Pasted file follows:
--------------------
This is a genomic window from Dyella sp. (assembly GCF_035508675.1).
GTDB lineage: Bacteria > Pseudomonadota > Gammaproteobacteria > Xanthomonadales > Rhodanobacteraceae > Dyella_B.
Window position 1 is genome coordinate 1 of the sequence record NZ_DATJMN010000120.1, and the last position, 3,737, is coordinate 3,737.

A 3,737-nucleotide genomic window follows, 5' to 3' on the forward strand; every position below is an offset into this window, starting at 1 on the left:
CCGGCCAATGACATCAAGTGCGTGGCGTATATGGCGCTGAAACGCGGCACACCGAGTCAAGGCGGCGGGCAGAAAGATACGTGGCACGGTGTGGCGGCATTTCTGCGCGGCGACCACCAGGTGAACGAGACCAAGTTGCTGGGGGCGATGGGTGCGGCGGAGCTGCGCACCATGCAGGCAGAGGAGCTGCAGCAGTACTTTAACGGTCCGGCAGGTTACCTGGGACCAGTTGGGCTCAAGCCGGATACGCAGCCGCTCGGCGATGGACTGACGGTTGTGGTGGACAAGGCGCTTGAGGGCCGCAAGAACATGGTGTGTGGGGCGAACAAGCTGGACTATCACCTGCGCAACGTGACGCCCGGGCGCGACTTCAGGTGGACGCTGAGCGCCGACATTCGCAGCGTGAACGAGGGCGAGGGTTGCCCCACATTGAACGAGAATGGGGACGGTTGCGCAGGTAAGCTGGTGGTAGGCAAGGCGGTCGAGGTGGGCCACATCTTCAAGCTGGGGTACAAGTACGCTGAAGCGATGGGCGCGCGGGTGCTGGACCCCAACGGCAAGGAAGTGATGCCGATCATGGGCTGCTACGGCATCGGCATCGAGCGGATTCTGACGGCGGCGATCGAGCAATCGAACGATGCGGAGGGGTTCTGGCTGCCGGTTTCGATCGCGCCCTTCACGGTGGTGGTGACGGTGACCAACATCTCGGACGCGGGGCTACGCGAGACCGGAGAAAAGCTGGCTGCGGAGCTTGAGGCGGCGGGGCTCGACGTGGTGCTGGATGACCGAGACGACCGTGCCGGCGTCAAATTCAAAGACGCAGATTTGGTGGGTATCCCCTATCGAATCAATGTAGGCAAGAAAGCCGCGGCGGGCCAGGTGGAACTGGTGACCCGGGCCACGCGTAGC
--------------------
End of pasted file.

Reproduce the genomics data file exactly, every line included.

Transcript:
This is a genomic window from Dyella sp. (assembly GCF_035508675.1).
GTDB lineage: Bacteria > Pseudomonadota > Gammaproteobacteria > Xanthomonadales > Rhodanobacteraceae > Dyella_B.
Window position 1 is genome coordinate 1 of the sequence record NZ_DATJMN010000120.1, and the last position, 3,737, is coordinate 3,737.

A 3,737-nucleotide genomic window follows, 5' to 3' on the forward strand; every position below is an offset into this window, starting at 1 on the left:
CCGGCCAATGACATCAAGTGCGTGGCGTATATGGCGCTGAAACGCGGCACACCGAGTCAAGGCGGCGGGCAGAAAGATACGTGGCACGGTGTGGCGGCATTTCTGCGCGGCGACCACCAGGTGAACGAGACCAAGTTGCTGGGGGCGATGGGTGCGGCGGAGCTGCGCACCATGCAGGCAGAGGAGCTGCAGCAGTACTTTAACGGTCCGGCAGGTTACCTGGGACCAGTTGGGCTCAAGCCGGATACGCAGCCGCTCGGCGATGGACTGACGGTTGTGGTGGACAAGGCGCTTGAGGGCCGCAAGAACATGGTGTGTGGGGCGAACAAGCTGGACTATCACCTGCGCAACGTGACGCCCGGGCGCGACTTCAGGTGGACGCTGAGCGCCGACATTCGCAGCGTGAACGAGGGCGAGGGTTGCCCCACATTGAACGAGAATGGGGACGGTTGCGCAGGTAAGCTGGTGGTAGGCAAGGCGGTCGAGGTGGGCCACATCTTCAAGCTGGGGTACAAGTACGCTGAAGCGATGGGCGCGCGGGTGCTGGACCCCAACGGCAAGGAAGTGATGCCGATCATGGGCTGCTACGGCATCGGCATCGAGCGGATTCTGACGGCGGCGATCGAGCAATCGAACGATGCGGAGGGGTTCTGGCTGCCGGTTTCGATCGCGCCCTTCACGGTGGTGGTGACGGTGACCAACATCTCGGACGCGGGGCTACGCGAGACCGGAGAAAAGCTGGCTGCGGAGCTTGAGGCGGCGGGGCTCGACGTGGTGCTGGATGACCGAGACGACCGTGCCGGCGTCAAATTCAAAGACGCAGATTTGGTGGGTATCCCCTATCGAATCAATGTAGGCAAGAAAGCCGCGGCGGGCCAGGTGGAACTGGTGACCCGGGCCACGCGTAGC